5. Great point in regards to audio. Sometimes with the worship portion the sound can be off and you end up muting until the pastor speaks and the level sound so much better. I don’t know why sometimes the music can be terrible but the speaking portion can be awesome!!

  6. Thanks Phil, we made a couple tweaks from what we’ve learned. We have been streaming on Facebook for months but we ramped it up this weekend.

  7. This is awesome! THANK YOU for doing this and sharing your insights. I found a few things here we can benefit from immediately, and am sharing it with our team. For me I KNEW I needed to look at the camera, but muscle memory caused me to keep looking at the “congregation” (of empty seats!!!) I’m making myself learn and grow in that, and I have great hope that our whole team will learn much in this crisis season to better serve our congregation and city online after the crisis ends.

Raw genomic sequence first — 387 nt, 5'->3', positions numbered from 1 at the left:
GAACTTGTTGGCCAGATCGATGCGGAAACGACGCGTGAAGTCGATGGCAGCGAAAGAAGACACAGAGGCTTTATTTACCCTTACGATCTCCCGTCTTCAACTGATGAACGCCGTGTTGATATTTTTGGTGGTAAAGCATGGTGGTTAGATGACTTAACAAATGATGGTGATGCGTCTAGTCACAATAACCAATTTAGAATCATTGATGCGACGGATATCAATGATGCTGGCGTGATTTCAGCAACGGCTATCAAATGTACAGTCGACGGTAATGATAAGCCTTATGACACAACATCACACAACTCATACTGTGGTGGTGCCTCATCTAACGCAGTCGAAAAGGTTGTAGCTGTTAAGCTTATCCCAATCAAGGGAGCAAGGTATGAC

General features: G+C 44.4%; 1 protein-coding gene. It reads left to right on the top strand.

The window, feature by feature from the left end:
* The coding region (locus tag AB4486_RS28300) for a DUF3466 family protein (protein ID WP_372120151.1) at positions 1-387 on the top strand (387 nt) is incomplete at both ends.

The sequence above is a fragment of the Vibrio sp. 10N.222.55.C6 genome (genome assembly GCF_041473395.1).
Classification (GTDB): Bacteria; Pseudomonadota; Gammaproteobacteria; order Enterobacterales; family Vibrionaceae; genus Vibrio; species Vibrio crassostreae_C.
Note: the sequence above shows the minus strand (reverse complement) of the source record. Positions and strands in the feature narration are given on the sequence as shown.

1. So glad you’re doing that Tim. It does take some practice, but you’ll find the impact is SO much greater. Please keep us updated!

  8. Hey Phil, we were able to meet last Sunday (we’re currently a church of 60) but are now cancelling services for the time being. We have live streamed for years, but I continue to get feedback from some saying that the live stream cuts out, audio drops, among other problems (though many say they don’t have any problem while watching). So our plan is to do a prerecorded service that still feels like it could be a live stream. What are your thoughts on that?

    1. Many of the “live stream” services I watched Sunday were actually pre-taped. There are some reasons Facebook likes “live” events over a tape, but I wouldn’t hesitate to pre-tape and edit the event if that made you feel more comfortable with the quality of the presentation.